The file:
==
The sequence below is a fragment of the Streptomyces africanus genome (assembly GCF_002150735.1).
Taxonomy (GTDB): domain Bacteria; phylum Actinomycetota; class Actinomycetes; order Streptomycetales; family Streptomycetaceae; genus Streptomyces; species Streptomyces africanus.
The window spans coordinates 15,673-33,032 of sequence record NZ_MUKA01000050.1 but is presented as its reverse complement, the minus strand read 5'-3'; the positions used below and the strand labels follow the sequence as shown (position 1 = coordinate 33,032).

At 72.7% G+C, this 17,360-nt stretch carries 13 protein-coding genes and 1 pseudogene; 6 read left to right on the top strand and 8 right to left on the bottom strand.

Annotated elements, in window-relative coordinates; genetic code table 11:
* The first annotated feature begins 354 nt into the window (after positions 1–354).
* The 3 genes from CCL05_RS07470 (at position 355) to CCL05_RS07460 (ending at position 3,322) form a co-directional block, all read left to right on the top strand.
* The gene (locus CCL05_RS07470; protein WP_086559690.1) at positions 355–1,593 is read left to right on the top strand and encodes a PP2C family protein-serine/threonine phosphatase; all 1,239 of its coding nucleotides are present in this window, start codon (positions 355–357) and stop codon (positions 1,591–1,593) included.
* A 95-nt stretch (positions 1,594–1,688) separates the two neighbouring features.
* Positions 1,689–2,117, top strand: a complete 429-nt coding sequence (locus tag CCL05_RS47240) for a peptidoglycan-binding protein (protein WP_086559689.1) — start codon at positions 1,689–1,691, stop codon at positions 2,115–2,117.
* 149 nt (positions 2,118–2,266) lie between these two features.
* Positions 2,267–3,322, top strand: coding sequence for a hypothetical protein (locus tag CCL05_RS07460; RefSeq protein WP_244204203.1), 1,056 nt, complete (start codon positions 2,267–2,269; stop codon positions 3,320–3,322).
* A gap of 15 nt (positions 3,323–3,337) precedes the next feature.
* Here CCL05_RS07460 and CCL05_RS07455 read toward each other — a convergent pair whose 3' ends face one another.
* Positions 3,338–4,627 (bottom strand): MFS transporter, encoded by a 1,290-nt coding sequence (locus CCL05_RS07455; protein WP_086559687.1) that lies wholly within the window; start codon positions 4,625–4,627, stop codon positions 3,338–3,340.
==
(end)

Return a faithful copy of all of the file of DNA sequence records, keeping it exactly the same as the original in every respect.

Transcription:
The sequence below is a fragment of the Streptomyces africanus genome (assembly GCF_002150735.1).
Taxonomy (GTDB): domain Bacteria; phylum Actinomycetota; class Actinomycetes; order Streptomycetales; family Streptomycetaceae; genus Streptomyces; species Streptomyces africanus.
The window spans coordinates 15,673-33,032 of sequence record NZ_MUKA01000050.1 but is presented as its reverse complement, the minus strand read 5'-3'; the positions used below and the strand labels follow the sequence as shown (position 1 = coordinate 33,032).

At 72.7% G+C, this 17,360-nt stretch carries 13 protein-coding genes and 1 pseudogene; 6 read left to right on the top strand and 8 right to left on the bottom strand.

Annotated elements, in window-relative coordinates; genetic code table 11:
* The first annotated feature begins 354 nt into the window (after positions 1–354).
* The 3 genes from CCL05_RS07470 (at position 355) to CCL05_RS07460 (ending at position 3,322) form a co-directional block, all read left to right on the top strand.
* The gene (locus CCL05_RS07470; protein WP_086559690.1) at positions 355–1,593 is read left to right on the top strand and encodes a PP2C family protein-serine/threonine phosphatase; all 1,239 of its coding nucleotides are present in this window, start codon (positions 355–357) and stop codon (positions 1,591–1,593) included.
* A 95-nt stretch (positions 1,594–1,688) separates the two neighbouring features.
* Positions 1,689–2,117, top strand: a complete 429-nt coding sequence (locus tag CCL05_RS47240) for a peptidoglycan-binding protein (protein WP_086559689.1) — start codon at positions 1,689–1,691, stop codon at positions 2,115–2,117.
* 149 nt (positions 2,118–2,266) lie between these two features.
* Positions 2,267–3,322, top strand: coding sequence for a hypothetical protein (locus tag CCL05_RS07460; RefSeq protein WP_244204203.1), 1,056 nt, complete (start codon positions 2,267–2,269; stop codon positions 3,320–3,322).
* A gap of 15 nt (positions 3,323–3,337) precedes the next feature.
* Here CCL05_RS07460 and CCL05_RS07455 read toward each other — a convergent pair whose 3' ends face one another.
* Positions 3,338–4,627 (bottom strand): MFS transporter, encoded by a 1,290-nt coding sequence (locus CCL05_RS07455; protein WP_086559687.1) that lies wholly within the window; start codon positions 4,625–4,627, stop codon positions 3,338–3,340.